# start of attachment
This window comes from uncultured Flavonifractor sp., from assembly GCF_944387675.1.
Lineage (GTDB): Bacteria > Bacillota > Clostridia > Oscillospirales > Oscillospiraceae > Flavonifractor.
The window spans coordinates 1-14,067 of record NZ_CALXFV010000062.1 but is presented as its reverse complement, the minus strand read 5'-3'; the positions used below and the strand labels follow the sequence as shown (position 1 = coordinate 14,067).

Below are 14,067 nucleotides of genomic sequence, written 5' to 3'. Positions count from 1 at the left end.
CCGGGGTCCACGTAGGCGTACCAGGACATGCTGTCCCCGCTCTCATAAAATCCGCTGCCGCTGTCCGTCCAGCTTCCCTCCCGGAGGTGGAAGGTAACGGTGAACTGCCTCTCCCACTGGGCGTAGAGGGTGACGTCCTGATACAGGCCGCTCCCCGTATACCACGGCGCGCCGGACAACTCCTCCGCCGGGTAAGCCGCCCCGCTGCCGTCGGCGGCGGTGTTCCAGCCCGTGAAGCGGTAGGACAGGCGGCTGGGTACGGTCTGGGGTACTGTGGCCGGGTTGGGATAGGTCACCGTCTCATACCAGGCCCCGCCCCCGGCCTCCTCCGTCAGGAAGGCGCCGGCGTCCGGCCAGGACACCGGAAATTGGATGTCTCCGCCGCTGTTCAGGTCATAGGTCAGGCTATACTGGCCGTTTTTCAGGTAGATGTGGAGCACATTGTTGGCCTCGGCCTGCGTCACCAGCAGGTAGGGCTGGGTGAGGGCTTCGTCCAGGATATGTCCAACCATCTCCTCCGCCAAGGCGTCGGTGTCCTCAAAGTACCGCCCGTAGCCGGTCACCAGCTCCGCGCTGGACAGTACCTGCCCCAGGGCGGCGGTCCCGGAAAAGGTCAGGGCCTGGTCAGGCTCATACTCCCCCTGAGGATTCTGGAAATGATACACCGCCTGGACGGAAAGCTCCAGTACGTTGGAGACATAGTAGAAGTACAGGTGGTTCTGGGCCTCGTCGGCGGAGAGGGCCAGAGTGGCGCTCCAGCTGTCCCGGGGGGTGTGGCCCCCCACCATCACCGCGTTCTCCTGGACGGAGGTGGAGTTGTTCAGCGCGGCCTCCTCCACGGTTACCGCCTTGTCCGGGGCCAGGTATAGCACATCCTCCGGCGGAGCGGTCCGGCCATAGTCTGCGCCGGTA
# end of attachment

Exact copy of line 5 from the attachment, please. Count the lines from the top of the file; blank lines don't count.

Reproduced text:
CCGGGGTCCACGTAGGCGTACCAGGACATGCTGTCCCCGCTCTCATAAAATCCGCTGCCGCTGTCCGTCCAGCTTCCCTCCCGGAGGTGGAAGGTAACGGTGAACTGCCTCTCCCACTGGGCGTAGAGGGTGACGTCCTGATACAGGCCGCTCCCCGTATACCACGGCGCGCCGGACAACTCCTCCGCCGGGTAAGCCGCCCCGCTGCCGTCGGCGGCGGTGTTCCAGCCCGTGAAGCGGTAGGACAGGCGGCTGGGTACGGTCTGGGGTACTGTGGCCGGGTTGGGATAGGTCACCGTCTCATACCAGGCCCCGCCCCCGGCCTCCTCCGTCAGGAAGGCGCCGGCGTCCGGCCAGGACACCGGAAATTGGATGTCTCCGCCGCTGTTCAGGTCATAGGTCAGGCTATACTGGCCGTTTTTCAGGTAGATGTGGAGCACATTGTTGGCCTCGGCCTGCGTCACCAGCAGGTAGGGCTGGGTGAGGGCTTCGTCCAGGATATGTCCAACCATCTCCTCCGCCAAGGCGTCGGTGTCCTCAAAGTACCGCCCGTAGCCGGTCACCAGCTCCGCGCTGGACAGTACCTGCCCCAGGGCGGCGGTCCCGGAAAAGGTCAGGGCCTGGTCAGGCTCATACTCCCCCTGAGGATTCTGGAAATGATACACCGCCTGGACGGAAAGCTCCAGTACGTTGGAGACATAGTAGAAGTACAGGTGGTTCTGGGCCTCGTCGGCGGAGAGGGCCAGAGTGGCGCTCCAGCTGTCCCGGGGGGTGTGGCCCCCCACCATCACCGCGTTCTCCTGGACGGAGGTGGAGTTGTTCAGCGCGGCCTCCTCCACGGTTACCGCCTTGTCCGGGGCCAGGTATAGCACATCCTCCGGCGGAGCGGTCCGGCCATAGTCTGCGCCGGTA